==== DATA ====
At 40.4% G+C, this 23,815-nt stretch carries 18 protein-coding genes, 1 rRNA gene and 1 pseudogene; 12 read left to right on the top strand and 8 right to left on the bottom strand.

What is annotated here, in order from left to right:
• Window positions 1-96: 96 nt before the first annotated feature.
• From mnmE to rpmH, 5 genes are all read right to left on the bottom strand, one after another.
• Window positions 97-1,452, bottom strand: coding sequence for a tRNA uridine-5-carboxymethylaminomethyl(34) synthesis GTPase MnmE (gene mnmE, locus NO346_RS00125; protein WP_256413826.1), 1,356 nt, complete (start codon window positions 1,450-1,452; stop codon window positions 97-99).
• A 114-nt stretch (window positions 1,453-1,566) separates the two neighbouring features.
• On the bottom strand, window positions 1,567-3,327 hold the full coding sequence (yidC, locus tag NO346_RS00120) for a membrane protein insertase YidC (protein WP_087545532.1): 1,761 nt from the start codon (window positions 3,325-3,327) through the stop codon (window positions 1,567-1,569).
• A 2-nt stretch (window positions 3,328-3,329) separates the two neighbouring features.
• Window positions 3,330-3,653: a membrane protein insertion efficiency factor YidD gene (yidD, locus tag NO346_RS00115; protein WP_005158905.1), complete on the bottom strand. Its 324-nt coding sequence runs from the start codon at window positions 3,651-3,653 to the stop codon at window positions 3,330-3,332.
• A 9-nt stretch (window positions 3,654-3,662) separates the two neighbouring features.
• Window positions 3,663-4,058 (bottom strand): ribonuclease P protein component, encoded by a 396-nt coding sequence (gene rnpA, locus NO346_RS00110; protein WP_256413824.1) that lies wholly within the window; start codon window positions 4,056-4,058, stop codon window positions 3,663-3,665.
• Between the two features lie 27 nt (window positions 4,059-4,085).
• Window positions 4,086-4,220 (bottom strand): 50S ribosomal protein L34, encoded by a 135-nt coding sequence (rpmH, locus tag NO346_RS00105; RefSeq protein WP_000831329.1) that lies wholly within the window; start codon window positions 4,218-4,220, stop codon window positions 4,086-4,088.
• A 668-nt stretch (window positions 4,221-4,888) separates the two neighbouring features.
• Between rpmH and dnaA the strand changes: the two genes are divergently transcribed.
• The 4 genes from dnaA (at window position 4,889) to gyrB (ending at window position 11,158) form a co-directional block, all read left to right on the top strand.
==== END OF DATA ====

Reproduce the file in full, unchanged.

At 40.4% G+C, this 23,815-nt stretch carries 18 protein-coding genes, 1 rRNA gene and 1 pseudogene; 12 read left to right on the top strand and 8 right to left on the bottom strand.

What is annotated here, in order from left to right:
• Window positions 1-96: 96 nt before the first annotated feature.
• From mnmE to rpmH, 5 genes are all read right to left on the bottom strand, one after another.
• Window positions 97-1,452, bottom strand: coding sequence for a tRNA uridine-5-carboxymethylaminomethyl(34) synthesis GTPase MnmE (gene mnmE, locus NO346_RS00125; protein WP_256413826.1), 1,356 nt, complete (start codon window positions 1,450-1,452; stop codon window positions 97-99).
• A 114-nt stretch (window positions 1,453-1,566) separates the two neighbouring features.
• On the bottom strand, window positions 1,567-3,327 hold the full coding sequence (yidC, locus tag NO346_RS00120) for a membrane protein insertase YidC (protein WP_087545532.1): 1,761 nt from the start codon (window positions 3,325-3,327) through the stop codon (window positions 1,567-1,569).
• A 2-nt stretch (window positions 3,328-3,329) separates the two neighbouring features.
• Window positions 3,330-3,653: a membrane protein insertion efficiency factor YidD gene (yidD, locus tag NO346_RS00115; protein WP_005158905.1), complete on the bottom strand. Its 324-nt coding sequence runs from the start codon at window positions 3,651-3,653 to the stop codon at window positions 3,330-3,332.
• A 9-nt stretch (window positions 3,654-3,662) separates the two neighbouring features.
• Window positions 3,663-4,058 (bottom strand): ribonuclease P protein component, encoded by a 396-nt coding sequence (gene rnpA, locus NO346_RS00110; protein WP_256413824.1) that lies wholly within the window; start codon window positions 4,056-4,058, stop codon window positions 3,663-3,665.
• Between the two features lie 27 nt (window positions 4,059-4,085).
• Window positions 4,086-4,220 (bottom strand): 50S ribosomal protein L34, encoded by a 135-nt coding sequence (rpmH, locus tag NO346_RS00105; RefSeq protein WP_000831329.1) that lies wholly within the window; start codon window positions 4,218-4,220, stop codon window positions 4,086-4,088.
• A 668-nt stretch (window positions 4,221-4,888) separates the two neighbouring features.
• Between rpmH and dnaA the strand changes: the two genes are divergently transcribed.
• The 4 genes from dnaA (at window position 4,889) to gyrB (ending at window position 11,158) form a co-directional block, all read left to right on the top strand.